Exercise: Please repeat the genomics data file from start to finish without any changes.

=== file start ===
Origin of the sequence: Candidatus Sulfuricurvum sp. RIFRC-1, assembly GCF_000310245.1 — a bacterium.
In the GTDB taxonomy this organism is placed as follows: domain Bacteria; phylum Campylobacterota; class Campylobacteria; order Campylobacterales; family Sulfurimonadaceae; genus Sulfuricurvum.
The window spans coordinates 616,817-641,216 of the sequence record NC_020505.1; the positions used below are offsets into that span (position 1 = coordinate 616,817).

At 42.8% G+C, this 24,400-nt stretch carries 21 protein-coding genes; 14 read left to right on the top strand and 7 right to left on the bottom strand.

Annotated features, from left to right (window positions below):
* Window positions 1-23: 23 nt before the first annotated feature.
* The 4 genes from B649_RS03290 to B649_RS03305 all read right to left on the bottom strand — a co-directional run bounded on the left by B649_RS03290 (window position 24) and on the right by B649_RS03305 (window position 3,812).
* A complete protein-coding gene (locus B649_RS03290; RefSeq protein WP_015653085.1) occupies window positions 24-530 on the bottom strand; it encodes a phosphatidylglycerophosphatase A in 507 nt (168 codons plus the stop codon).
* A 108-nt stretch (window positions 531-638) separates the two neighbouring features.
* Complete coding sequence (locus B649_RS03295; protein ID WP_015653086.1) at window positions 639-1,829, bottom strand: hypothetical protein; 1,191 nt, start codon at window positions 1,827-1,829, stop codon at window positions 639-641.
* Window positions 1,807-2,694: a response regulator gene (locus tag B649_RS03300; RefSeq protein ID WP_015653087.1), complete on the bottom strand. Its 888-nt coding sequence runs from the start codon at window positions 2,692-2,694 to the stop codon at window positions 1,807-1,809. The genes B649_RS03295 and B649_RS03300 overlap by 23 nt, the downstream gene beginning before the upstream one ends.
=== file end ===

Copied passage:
Origin of the sequence: Candidatus Sulfuricurvum sp. RIFRC-1, assembly GCF_000310245.1 — a bacterium.
In the GTDB taxonomy this organism is placed as follows: domain Bacteria; phylum Campylobacterota; class Campylobacteria; order Campylobacterales; family Sulfurimonadaceae; genus Sulfuricurvum.
The window spans coordinates 616,817-641,216 of the sequence record NC_020505.1; the positions used below are offsets into that span (position 1 = coordinate 616,817).

At 42.8% G+C, this 24,400-nt stretch carries 21 protein-coding genes; 14 read left to right on the top strand and 7 right to left on the bottom strand.

Annotated features, from left to right (window positions below):
* Window positions 1-23: 23 nt before the first annotated feature.
* The 4 genes from B649_RS03290 to B649_RS03305 all read right to left on the bottom strand — a co-directional run bounded on the left by B649_RS03290 (window position 24) and on the right by B649_RS03305 (window position 3,812).
* A complete protein-coding gene (locus B649_RS03290; RefSeq protein WP_015653085.1) occupies window positions 24-530 on the bottom strand; it encodes a phosphatidylglycerophosphatase A in 507 nt (168 codons plus the stop codon).
* A 108-nt stretch (window positions 531-638) separates the two neighbouring features.
* Complete coding sequence (locus B649_RS03295; protein ID WP_015653086.1) at window positions 639-1,829, bottom strand: hypothetical protein; 1,191 nt, start codon at window positions 1,827-1,829, stop codon at window positions 639-641.
* Window positions 1,807-2,694: a response regulator gene (locus tag B649_RS03300; RefSeq protein ID WP_015653087.1), complete on the bottom strand. Its 888-nt coding sequence runs from the start codon at window positions 2,692-2,694 to the stop codon at window positions 1,807-1,809. The genes B649_RS03295 and B649_RS03300 overlap by 23 nt, the downstream gene beginning before the upstream one ends.